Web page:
COVID-19 has changed what business leadership looks like, now and for the foreseeable future. Smart leaders are adapting their strategies to this new work environment.
Leading a business in the post-pandemic world means shifting not only your management methods but your mindset about what it means to be a collective business team. Below are some tips to consider while leading remote workers:
Sharpen your emotional intelligence
Before the pandemic, many leaders touted the benefits of emotional intelligence (EQ) in managing a team. Now, as employees face the daily challenges of living, working, and raising families all in the same space, EQ has become an absolute necessity for today's leaders.
Business leaders need to recognize these struggles and exercise empathy and flexibility. For instance, if an employee's child needs help with homework or the dog needs to go outside, employers need to be OK with employees tending to personal matters during traditional "work hours," provided their work does get done.
Leaders can also exercise EQ by being vulnerable and sharing their own struggles and journey during the pandemic.
Focus on enabling communication and trust
At a time when teams are removed from one another and interact less, good leaders need to prioritize and model strong communication. Leaders must communicate more than ever for their teams to be on board and trust their guidance.
Remote work has flattened the flow of communications and made managers less of gatekeepers and more communication enablers.
Establish daily check-ins
With managers no longer getting daily face time with employees and employees not being able to chat around the proverbial water cooler, creating a daily check-in routine is an important way to set priorities and foster connections. A morning check-in via video chat, phone call or instant message can create a sense of normalcy. These check-ins can be one-on-one or held among small groups.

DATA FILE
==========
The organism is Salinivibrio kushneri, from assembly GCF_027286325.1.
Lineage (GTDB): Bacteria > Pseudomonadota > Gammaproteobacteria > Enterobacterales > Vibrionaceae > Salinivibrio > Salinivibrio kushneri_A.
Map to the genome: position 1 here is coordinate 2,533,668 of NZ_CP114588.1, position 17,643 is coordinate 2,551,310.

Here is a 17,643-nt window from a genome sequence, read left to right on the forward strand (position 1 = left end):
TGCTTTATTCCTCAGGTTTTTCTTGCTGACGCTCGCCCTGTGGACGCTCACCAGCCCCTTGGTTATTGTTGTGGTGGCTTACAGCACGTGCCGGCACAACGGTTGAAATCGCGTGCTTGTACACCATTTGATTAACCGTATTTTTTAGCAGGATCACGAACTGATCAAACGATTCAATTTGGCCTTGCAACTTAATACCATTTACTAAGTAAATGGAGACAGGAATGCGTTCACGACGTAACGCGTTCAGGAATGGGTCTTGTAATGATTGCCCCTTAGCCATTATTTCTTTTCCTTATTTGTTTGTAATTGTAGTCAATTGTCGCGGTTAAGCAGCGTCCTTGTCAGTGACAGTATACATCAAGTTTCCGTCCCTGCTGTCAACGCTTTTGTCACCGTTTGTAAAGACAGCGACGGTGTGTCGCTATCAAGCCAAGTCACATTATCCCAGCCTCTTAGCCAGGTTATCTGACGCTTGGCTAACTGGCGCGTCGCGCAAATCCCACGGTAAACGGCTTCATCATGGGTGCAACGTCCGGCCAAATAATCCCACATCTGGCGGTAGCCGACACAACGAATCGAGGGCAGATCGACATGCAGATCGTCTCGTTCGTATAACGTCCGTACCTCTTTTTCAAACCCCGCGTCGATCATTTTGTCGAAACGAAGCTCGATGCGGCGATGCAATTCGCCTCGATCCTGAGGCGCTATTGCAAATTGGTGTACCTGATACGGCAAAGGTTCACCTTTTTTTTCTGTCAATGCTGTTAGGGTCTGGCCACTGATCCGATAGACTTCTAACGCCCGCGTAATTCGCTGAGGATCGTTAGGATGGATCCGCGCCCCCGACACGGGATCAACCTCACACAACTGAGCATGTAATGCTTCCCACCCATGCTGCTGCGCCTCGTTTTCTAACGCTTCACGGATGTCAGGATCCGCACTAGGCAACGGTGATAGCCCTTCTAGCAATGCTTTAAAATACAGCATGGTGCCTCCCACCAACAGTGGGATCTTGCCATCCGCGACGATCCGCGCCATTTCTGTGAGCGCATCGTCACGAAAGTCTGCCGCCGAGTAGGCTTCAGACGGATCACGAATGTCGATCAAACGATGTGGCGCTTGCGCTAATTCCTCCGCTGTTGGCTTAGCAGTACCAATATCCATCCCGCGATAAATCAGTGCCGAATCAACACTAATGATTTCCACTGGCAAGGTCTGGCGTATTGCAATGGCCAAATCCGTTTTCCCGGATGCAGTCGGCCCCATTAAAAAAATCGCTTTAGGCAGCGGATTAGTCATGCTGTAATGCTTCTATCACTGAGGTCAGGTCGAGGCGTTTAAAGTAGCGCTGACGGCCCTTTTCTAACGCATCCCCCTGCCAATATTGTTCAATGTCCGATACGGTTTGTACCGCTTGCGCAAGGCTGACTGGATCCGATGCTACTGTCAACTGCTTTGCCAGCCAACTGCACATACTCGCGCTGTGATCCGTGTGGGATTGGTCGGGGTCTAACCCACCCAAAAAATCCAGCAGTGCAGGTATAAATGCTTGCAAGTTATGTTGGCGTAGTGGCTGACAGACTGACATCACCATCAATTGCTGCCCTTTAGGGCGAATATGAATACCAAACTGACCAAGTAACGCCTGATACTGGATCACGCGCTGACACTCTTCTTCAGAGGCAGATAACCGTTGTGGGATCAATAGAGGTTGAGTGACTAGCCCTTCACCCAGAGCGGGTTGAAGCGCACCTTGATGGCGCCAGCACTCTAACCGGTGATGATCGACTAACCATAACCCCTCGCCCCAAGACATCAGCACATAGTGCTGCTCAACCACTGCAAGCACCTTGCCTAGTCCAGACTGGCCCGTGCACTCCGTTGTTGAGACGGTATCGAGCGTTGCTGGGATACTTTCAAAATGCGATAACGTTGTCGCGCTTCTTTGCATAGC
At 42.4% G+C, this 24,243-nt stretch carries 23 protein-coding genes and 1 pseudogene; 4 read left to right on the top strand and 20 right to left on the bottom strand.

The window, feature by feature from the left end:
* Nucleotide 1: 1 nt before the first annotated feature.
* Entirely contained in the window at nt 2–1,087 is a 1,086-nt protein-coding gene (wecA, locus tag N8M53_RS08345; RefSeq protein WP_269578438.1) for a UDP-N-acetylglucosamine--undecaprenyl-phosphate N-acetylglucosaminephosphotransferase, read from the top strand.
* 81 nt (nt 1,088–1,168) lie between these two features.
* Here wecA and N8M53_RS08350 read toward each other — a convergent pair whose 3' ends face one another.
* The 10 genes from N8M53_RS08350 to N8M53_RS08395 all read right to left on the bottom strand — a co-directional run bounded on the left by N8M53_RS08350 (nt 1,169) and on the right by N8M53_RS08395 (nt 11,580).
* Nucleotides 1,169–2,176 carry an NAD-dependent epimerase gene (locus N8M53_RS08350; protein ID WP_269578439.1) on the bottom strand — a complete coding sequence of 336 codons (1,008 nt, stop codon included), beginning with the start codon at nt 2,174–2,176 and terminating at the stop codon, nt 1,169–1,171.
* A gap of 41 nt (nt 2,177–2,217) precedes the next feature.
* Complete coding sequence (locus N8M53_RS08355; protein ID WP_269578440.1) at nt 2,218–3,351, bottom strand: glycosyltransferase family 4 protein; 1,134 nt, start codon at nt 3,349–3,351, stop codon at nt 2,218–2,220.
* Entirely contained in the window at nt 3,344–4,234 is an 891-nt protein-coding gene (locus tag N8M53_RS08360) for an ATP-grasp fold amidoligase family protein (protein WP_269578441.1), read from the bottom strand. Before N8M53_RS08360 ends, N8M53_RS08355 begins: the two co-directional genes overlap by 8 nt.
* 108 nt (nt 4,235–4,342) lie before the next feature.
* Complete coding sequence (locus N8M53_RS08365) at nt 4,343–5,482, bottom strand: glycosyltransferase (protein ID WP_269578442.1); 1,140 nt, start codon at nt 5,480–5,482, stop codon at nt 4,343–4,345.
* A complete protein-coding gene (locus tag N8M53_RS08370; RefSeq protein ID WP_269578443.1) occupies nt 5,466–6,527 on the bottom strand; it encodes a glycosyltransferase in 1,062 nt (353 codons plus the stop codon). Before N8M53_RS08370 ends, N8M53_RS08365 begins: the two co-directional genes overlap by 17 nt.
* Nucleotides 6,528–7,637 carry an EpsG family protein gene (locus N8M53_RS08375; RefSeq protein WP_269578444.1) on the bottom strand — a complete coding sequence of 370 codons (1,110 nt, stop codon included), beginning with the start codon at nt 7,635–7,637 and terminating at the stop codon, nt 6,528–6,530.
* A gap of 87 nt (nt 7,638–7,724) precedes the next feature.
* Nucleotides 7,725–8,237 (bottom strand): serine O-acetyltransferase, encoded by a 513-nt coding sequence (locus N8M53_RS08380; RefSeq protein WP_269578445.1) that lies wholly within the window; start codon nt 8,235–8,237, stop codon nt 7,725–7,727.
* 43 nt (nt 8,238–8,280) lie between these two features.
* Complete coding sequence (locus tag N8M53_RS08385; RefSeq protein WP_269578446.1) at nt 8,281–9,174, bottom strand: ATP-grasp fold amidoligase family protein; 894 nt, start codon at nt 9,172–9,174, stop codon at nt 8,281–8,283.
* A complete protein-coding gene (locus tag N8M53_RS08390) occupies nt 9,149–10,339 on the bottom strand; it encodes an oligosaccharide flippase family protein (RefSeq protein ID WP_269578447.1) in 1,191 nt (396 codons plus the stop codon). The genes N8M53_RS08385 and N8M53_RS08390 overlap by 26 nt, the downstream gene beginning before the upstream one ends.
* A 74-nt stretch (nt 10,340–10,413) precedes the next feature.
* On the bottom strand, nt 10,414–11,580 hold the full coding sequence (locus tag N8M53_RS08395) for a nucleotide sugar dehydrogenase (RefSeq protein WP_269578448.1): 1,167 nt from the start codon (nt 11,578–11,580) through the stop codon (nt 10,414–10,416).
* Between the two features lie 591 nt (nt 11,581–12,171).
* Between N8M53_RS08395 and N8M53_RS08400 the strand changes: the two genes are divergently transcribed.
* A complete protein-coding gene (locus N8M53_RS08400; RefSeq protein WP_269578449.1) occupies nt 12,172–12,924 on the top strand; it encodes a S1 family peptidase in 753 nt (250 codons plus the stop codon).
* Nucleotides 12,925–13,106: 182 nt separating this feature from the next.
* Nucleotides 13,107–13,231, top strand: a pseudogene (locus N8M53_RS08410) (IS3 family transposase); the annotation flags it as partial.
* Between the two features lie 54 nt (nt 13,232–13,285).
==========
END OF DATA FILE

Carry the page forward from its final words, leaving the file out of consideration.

Set virtual office hours and be present on instant messaging apps throughout the day to help employees.
Make sure the team understands the 'why'
Remote employees must learn to be disciplined and self-motivated to succeed, but they should still hear from the managers about the company's bigger goals and why they are doing the work they do.
Make sure you and your team are clear on what the priorities are for them and that each of them knows … why what they do is critical to the team, the department, and the company. That 'why' statement in your communication as a leader helps people see that individually they are critical, yet part of a team.
Listen and empathize
Practicing empathy will be important for the future of work, especially remotely. With the future uncertain and knowing now how quickly things can change, leaders will need to ensure they practice compassion with employees, despite … their internal fears.
Equip your team with tech and productivity tools
One of the most important ways to help teams succeed while working remotely is to get them tools to help them stay connected and productive.
How to Handle Employee Performance Issues During a Crisis
Business leaders should approach performance issues with empathy and an open mind — while making sure to follow codes of ethics and conduct.
From leading with empathy to creating a measurable performance improvement plan, these tips will help business owners successfully address employee performance issues mid-crisis.